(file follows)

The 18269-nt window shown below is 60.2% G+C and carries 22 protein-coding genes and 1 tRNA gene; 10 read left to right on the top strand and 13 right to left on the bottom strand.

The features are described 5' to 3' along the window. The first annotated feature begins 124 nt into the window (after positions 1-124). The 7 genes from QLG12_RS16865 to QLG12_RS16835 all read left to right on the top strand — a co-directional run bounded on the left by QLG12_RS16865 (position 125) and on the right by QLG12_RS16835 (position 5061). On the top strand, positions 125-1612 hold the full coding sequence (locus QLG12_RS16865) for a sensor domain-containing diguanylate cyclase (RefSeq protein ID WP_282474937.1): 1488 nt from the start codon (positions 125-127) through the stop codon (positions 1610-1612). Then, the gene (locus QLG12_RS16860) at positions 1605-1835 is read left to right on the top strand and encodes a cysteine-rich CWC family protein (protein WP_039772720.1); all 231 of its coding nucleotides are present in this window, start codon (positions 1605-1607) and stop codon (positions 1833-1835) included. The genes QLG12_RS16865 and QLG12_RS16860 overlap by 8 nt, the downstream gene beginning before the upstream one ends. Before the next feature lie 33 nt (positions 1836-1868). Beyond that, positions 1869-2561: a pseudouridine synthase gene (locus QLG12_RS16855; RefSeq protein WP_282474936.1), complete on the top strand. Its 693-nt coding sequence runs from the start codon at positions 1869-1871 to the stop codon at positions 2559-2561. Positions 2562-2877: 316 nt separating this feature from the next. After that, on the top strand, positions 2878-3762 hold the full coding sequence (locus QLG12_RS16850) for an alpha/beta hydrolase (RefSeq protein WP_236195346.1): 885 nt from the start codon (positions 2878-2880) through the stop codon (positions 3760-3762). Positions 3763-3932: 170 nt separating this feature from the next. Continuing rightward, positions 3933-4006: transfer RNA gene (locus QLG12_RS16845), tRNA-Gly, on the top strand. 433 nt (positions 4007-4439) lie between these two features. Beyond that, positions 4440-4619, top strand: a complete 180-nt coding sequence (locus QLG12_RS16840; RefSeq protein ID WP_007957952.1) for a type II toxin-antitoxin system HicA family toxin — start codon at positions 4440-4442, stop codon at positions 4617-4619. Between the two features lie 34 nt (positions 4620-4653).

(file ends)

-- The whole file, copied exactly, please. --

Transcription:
The 18269-nt window shown below is 60.2% G+C and carries 22 protein-coding genes and 1 tRNA gene; 10 read left to right on the top strand and 13 right to left on the bottom strand.

The features are described 5' to 3' along the window. The first annotated feature begins 124 nt into the window (after positions 1-124). The 7 genes from QLG12_RS16865 to QLG12_RS16835 all read left to right on the top strand — a co-directional run bounded on the left by QLG12_RS16865 (position 125) and on the right by QLG12_RS16835 (position 5061). On the top strand, positions 125-1612 hold the full coding sequence (locus QLG12_RS16865) for a sensor domain-containing diguanylate cyclase (RefSeq protein ID WP_282474937.1): 1488 nt from the start codon (positions 125-127) through the stop codon (positions 1610-1612). Then, the gene (locus QLG12_RS16860) at positions 1605-1835 is read left to right on the top strand and encodes a cysteine-rich CWC family protein (protein WP_039772720.1); all 231 of its coding nucleotides are present in this window, start codon (positions 1605-1607) and stop codon (positions 1833-1835) included. The genes QLG12_RS16865 and QLG12_RS16860 overlap by 8 nt, the downstream gene beginning before the upstream one ends. Before the next feature lie 33 nt (positions 1836-1868). Beyond that, positions 1869-2561: a pseudouridine synthase gene (locus QLG12_RS16855; RefSeq protein WP_282474936.1), complete on the top strand. Its 693-nt coding sequence runs from the start codon at positions 1869-1871 to the stop codon at positions 2559-2561. Positions 2562-2877: 316 nt separating this feature from the next. After that, on the top strand, positions 2878-3762 hold the full coding sequence (locus QLG12_RS16850) for an alpha/beta hydrolase (RefSeq protein WP_236195346.1): 885 nt from the start codon (positions 2878-2880) through the stop codon (positions 3760-3762). Positions 3763-3932: 170 nt separating this feature from the next. Continuing rightward, positions 3933-4006: transfer RNA gene (locus QLG12_RS16845), tRNA-Gly, on the top strand. 433 nt (positions 4007-4439) lie between these two features. Beyond that, positions 4440-4619, top strand: a complete 180-nt coding sequence (locus QLG12_RS16840; RefSeq protein ID WP_007957952.1) for a type II toxin-antitoxin system HicA family toxin — start codon at positions 4440-4442, stop codon at positions 4617-4619. Between the two features lie 34 nt (positions 4620-4653).